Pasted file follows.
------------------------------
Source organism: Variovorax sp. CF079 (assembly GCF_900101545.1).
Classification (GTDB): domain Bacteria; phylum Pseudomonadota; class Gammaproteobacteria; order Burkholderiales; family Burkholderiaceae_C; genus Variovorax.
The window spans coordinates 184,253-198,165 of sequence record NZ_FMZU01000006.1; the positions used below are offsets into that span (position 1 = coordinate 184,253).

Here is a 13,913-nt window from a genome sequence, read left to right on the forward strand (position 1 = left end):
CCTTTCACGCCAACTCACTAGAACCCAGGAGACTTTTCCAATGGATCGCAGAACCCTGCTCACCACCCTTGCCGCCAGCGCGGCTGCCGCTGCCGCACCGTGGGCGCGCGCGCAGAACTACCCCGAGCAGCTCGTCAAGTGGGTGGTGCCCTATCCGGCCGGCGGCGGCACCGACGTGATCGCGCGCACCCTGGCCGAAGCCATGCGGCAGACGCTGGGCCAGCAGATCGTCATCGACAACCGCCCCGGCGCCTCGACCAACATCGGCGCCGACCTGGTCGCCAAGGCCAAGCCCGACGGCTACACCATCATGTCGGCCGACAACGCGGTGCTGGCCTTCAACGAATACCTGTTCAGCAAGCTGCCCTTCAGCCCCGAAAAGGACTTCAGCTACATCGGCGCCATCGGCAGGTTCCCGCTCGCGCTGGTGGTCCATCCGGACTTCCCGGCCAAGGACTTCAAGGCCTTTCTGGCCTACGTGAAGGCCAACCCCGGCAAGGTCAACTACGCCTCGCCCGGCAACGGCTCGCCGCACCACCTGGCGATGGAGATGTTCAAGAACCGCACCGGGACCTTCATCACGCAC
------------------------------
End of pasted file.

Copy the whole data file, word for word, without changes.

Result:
Source organism: Variovorax sp. CF079 (assembly GCF_900101545.1).
Classification (GTDB): domain Bacteria; phylum Pseudomonadota; class Gammaproteobacteria; order Burkholderiales; family Burkholderiaceae_C; genus Variovorax.
The window spans coordinates 184,253-198,165 of sequence record NZ_FMZU01000006.1; the positions used below are offsets into that span (position 1 = coordinate 184,253).

Here is a 13,913-nt window from a genome sequence, read left to right on the forward strand (position 1 = left end):
CCTTTCACGCCAACTCACTAGAACCCAGGAGACTTTTCCAATGGATCGCAGAACCCTGCTCACCACCCTTGCCGCCAGCGCGGCTGCCGCTGCCGCACCGTGGGCGCGCGCGCAGAACTACCCCGAGCAGCTCGTCAAGTGGGTGGTGCCCTATCCGGCCGGCGGCGGCACCGACGTGATCGCGCGCACCCTGGCCGAAGCCATGCGGCAGACGCTGGGCCAGCAGATCGTCATCGACAACCGCCCCGGCGCCTCGACCAACATCGGCGCCGACCTGGTCGCCAAGGCCAAGCCCGACGGCTACACCATCATGTCGGCCGACAACGCGGTGCTGGCCTTCAACGAATACCTGTTCAGCAAGCTGCCCTTCAGCCCCGAAAAGGACTTCAGCTACATCGGCGCCATCGGCAGGTTCCCGCTCGCGCTGGTGGTCCATCCGGACTTCCCGGCCAAGGACTTCAAGGCCTTTCTGGCCTACGTGAAGGCCAACCCCGGCAAGGTCAACTACGCCTCGCCCGGCAACGGCTCGCCGCACCACCTGGCGATGGAGATGTTCAAGAACCGCACCGGGACCTTCATCACGCAC